Another day, another tragic anniversary, huh? This one may be the most awful of all of them.As in any epochal event, everyone remembers where they were when the news came down. A lot of people heard about it from Howard Cosell -- who'd been John's friend -- on Monday Night Football, of all places. I was 14 and woke up the next morning to the sickening, unbelievable details... and cried and cried. I'm 48 now, but in some ways, I think I am still crying.
I think I am still crying because it's been 34 years and John's been gone almost as long as he lived. Things haven't gotten measurably better on the peace-n-love front since then. I can't imagine why.
There will all sorts of tributes today, but none of them will answer the question of why we can't protect the most talented among us. Why so many great artists and revolutionaries meet the same, violently final ends. Someone once told me it's because this is an ugly, nihilistically mortal species that can't accommodate beauty for very long. I wish I weren't so inclined to agree.
What would he say if he were still here? Hard to imagine he wouldn't be on the front lines of trying to save us from ourselves, just like always. He'd be older now, 74 had he lived. I bet he could have accumulated even more human wisdom in the three and a half decades since that celebrity-seeking cipher (who shall remain nameless because he deserves an eternity of namelessness for his actions) shot him in the back like a coward.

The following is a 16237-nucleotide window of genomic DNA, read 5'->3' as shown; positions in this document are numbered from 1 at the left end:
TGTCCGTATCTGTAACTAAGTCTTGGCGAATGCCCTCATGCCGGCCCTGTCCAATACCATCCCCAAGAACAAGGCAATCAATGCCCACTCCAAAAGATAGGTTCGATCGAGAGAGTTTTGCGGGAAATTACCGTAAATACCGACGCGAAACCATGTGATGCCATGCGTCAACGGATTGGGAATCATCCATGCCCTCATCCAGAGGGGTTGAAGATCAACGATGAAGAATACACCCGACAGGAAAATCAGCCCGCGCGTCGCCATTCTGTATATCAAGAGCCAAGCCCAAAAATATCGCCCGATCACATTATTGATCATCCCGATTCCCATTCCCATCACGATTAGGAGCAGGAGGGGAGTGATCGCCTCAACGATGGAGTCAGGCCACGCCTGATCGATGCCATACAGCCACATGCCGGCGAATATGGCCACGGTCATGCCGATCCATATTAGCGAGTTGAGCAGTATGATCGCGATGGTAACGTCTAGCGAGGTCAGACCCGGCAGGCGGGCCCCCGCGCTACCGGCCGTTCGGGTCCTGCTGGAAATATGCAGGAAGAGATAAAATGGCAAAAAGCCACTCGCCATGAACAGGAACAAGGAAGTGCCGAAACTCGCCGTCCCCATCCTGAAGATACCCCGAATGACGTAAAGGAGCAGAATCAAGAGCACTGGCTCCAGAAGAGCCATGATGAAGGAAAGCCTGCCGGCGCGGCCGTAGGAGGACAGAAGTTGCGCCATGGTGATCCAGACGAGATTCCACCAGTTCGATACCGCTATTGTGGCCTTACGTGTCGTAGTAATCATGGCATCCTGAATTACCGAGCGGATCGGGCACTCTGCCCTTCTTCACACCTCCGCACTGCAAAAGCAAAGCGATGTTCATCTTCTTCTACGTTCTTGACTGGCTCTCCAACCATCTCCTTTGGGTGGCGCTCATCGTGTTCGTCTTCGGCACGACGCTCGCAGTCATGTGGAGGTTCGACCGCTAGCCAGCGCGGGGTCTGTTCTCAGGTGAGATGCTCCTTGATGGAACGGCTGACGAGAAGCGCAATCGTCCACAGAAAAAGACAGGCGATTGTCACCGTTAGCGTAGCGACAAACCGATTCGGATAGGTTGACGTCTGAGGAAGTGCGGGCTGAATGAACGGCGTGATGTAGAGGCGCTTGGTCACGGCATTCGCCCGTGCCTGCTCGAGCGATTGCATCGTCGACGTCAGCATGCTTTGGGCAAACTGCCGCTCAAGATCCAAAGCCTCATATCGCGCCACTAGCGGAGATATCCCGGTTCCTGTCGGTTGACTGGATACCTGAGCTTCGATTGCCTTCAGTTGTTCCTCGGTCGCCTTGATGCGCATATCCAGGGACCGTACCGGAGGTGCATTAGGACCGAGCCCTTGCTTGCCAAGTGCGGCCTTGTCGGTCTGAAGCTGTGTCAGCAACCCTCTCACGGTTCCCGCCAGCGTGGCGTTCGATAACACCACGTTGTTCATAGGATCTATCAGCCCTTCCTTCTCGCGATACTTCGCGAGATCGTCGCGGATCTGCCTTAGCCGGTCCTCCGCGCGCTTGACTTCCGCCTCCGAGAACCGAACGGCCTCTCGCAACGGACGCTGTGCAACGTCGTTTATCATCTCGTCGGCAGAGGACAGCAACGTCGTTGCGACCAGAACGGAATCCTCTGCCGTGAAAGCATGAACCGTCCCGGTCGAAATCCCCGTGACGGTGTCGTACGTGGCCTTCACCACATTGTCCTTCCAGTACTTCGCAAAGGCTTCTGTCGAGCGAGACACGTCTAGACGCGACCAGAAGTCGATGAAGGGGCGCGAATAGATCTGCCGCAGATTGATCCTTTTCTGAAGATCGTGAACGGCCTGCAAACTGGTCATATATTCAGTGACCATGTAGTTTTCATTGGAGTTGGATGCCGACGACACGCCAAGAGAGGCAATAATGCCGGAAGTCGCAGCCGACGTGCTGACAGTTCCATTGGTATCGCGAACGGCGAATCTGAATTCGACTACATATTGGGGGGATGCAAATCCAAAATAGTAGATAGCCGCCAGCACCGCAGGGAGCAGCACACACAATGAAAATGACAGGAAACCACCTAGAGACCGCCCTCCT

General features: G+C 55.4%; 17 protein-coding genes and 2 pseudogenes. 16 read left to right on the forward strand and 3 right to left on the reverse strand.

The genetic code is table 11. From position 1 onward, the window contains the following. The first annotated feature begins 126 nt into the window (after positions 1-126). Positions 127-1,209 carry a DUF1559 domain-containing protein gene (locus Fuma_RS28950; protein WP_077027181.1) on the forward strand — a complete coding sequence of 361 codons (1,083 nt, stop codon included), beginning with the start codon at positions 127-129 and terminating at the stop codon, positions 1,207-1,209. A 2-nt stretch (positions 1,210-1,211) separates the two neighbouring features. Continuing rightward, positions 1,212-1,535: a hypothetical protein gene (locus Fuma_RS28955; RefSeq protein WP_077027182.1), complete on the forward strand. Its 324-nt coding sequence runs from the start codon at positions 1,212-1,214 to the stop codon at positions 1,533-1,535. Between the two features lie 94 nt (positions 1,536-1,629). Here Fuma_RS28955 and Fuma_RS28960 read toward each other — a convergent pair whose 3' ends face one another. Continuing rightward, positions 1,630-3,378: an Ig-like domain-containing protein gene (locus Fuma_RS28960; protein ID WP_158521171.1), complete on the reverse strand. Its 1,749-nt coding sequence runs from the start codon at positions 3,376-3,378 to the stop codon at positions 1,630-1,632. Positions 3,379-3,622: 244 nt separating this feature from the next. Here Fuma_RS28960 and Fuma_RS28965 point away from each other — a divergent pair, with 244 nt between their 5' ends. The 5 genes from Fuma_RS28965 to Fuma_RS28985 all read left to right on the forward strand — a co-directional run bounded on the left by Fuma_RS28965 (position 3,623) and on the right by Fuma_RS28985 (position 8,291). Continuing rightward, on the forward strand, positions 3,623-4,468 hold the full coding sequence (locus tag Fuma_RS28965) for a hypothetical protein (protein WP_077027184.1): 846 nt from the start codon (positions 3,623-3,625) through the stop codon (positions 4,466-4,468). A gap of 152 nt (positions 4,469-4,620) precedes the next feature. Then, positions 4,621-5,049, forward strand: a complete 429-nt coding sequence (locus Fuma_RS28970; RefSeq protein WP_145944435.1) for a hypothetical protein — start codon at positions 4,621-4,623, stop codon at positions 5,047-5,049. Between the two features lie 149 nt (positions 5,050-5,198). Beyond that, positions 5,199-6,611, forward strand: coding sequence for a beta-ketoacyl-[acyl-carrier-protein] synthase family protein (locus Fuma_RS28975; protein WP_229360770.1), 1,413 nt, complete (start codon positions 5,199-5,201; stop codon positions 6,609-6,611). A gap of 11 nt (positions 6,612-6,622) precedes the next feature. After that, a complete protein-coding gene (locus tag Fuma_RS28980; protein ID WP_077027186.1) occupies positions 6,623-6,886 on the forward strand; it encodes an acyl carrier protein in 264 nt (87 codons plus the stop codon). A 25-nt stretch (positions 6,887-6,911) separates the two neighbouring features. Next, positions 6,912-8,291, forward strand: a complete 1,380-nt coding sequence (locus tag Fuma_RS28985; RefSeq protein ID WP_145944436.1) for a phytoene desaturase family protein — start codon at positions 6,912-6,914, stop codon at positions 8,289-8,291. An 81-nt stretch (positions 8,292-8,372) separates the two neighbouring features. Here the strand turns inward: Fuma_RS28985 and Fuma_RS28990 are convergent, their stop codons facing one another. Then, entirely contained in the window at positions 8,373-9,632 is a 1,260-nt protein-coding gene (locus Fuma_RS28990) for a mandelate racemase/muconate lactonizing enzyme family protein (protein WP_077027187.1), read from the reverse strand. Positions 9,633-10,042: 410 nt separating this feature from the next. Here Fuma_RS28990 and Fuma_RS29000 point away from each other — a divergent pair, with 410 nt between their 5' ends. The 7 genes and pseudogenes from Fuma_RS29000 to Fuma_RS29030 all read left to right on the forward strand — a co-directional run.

John Lennon is perhaps the central figure of modern music. Even in death and even gone so long and so tragically, his ideas and music cast a long shadow over our lifetimes. The Beatles are the template of what we think of as the modern Rock band, and John was their leader and essential architect. After they split up and he moved to NYC, you could argue his relevance and importance increased... especially after the US tried to deport he and Yoko. There may never be another like him for many's the millennium.
It's easy to forget how back he was when he died, with a chart-topping record (still revered to this day) after a five-year hiatus to raise a child. That's perhaps the hardest part of it: that he was poised to completely blow up the 1980s and never got the chance. We'll never know where he would have went, but at least we'll always have the places he had been.
Here comes but one of those places: a 1969 BBC-1 documentary about 24 hours in the life of John & Yoko. This was rebroadcast a while back but is rarely shown, so I thought I'd put it up here for everyone to enjoy and remember this extraordinary person who only lived to be 40, but whose influence will extend forever.
John Lennon & Yoko Ono
"24 Hours: The World of John & Yoko"
from a 2011 BBC rebroadcast
349 MB AVI file hereI will be honest: I hate writing these sad recountings of beautiful people gone too soon from our midst. I'd much rather be sitting here writing about John Lennon's newest record and all the great things he accomplished over the last 34 years, but that's just not real life. So today must be a day to reflect and remember. And imagine what might have been.--J.
10.9.1940 - 12.8.1980